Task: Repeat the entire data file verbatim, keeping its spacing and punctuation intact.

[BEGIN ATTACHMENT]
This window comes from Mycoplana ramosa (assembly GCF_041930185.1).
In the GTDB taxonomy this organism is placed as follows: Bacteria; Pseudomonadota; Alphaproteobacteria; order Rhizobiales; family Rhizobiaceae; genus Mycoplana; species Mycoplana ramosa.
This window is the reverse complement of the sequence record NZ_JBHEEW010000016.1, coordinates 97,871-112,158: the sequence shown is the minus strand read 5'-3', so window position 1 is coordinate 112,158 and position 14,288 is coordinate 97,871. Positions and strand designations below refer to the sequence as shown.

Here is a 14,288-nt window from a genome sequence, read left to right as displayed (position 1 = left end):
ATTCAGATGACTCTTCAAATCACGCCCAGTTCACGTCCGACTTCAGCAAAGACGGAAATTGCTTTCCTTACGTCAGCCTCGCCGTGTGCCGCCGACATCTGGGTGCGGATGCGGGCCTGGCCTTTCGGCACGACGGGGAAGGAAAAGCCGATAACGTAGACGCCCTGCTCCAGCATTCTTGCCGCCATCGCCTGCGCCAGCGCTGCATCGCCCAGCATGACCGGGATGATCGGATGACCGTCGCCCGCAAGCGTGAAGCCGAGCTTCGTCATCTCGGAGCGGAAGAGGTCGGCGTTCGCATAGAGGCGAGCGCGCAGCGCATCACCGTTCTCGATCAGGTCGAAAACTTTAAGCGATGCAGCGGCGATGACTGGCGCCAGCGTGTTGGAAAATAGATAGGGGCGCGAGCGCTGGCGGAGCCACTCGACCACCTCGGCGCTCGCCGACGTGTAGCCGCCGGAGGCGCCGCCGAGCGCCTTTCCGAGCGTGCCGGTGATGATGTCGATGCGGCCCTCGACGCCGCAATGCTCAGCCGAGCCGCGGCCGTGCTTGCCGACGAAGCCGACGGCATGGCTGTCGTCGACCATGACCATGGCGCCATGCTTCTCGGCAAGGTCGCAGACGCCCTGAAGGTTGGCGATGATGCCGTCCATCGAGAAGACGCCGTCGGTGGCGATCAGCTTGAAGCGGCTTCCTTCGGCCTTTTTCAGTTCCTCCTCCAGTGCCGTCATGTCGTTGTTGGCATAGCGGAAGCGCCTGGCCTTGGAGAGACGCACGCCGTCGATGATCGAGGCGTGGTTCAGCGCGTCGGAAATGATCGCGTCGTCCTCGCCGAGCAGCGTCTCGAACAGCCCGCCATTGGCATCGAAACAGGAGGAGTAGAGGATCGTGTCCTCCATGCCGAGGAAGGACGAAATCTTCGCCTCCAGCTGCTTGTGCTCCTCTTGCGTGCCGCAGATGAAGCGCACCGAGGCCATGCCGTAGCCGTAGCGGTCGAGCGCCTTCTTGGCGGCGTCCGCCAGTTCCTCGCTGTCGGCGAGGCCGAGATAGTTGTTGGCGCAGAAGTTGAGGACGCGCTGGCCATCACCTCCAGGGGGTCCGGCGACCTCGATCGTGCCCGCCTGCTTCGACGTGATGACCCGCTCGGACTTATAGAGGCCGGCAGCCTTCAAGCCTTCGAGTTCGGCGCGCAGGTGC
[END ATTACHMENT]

This window comes from Mycoplana ramosa (assembly GCF_041930185.1).
In the GTDB taxonomy this organism is placed as follows: Bacteria; Pseudomonadota; Alphaproteobacteria; order Rhizobiales; family Rhizobiaceae; genus Mycoplana; species Mycoplana ramosa.
This window is the reverse complement of the sequence record NZ_JBHEEW010000016.1, coordinates 97,871-112,158: the sequence shown is the minus strand read 5'-3', so window position 1 is coordinate 112,158 and position 14,288 is coordinate 97,871. Positions and strand designations below refer to the sequence as shown.

Here is a 14,288-nt window from a genome sequence, read left to right as displayed (position 1 = left end):
ATTCAGATGACTCTTCAAATCACGCCCAGTTCACGTCCGACTTCAGCAAAGACGGAAATTGCTTTCCTTACGTCAGCCTCGCCGTGTGCCGCCGACATCTGGGTGCGGATGCGGGCCTGGCCTTTCGGCACGACGGGGAAGGAAAAGCCGATAACGTAGACGCCCTGCTCCAGCATTCTTGCCGCCATCGCCTGCGCCAGCGCTGCATCGCCCAGCATGACCGGGATGATCGGATGACCGTCGCCCGCAAGCGTGAAGCCGAGCTTCGTCATCTCGGAGCGGAAGAGGTCGGCGTTCGCATAGAGGCGAGCGCGCAGCGCATCACCGTTCTCGATCAGGTCGAAAACTTTAAGCGATGCAGCGGCGATGACTGGCGCCAGCGTGTTGGAAAATAGATAGGGGCGCGAGCGCTGGCGGAGCCACTCGACCACCTCGGCGCTCGCCGACGTGTAGCCGCCGGAGGCGCCGCCGAGCGCCTTTCCGAGCGTGCCGGTGATGATGTCGATGCGGCCCTCGACGCCGCAATGCTCAGCCGAGCCGCGGCCGTGCTTGCCGACGAAGCCGACGGCATGGCTGTCGTCGACCATGACCATGGCGCCATGCTTCTCGGCAAGGTCGCAGACGCCCTGAAGGTTGGCGATGATGCCGTCCATCGAGAAGACGCCGTCGGTGGCGATCAGCTTGAAGCGGCTTCCTTCGGCCTTTTTCAGTTCCTCCTCCAGTGCCGTCATGTCGTTGTTGGCATAGCGGAAGCGCCTGGCCTTGGAGAGACGCACGCCGTCGATGATCGAGGCGTGGTTCAGCGCGTCGGAAATGATCGCGTCGTCCTCGCCGAGCAGCGTCTCGAACAGCCCGCCATTGGCATCGAAACAGGAGGAGTAGAGGATCGTGTCCTCCATGCCGAGGAAGGACGAAATCTTCGCCTCCAGCTGCTTGTGCTCCTCTTGCGTGCCGCAGATGAAGCGCACCGAGGCCATGCCGTAGCCGTAGCGGTCGAGCGCCTTCTTGGCGGCGTCCGCCAGTTCCTCGCTGTCGGCGAGGCCGAGATAGTTGTTGGCGCAGAAGTTGAGGACGCGCTGGCCATCACCTCCAGGGGGTCCGGCGACCTCGATCGTGCCCGCCTGCTTCGACGTGATGACCCGCTCGGACTTATAGAGGCCGGCAGCCTTCAAGCCTTCGAGTTCGGCGCGCAGGTGC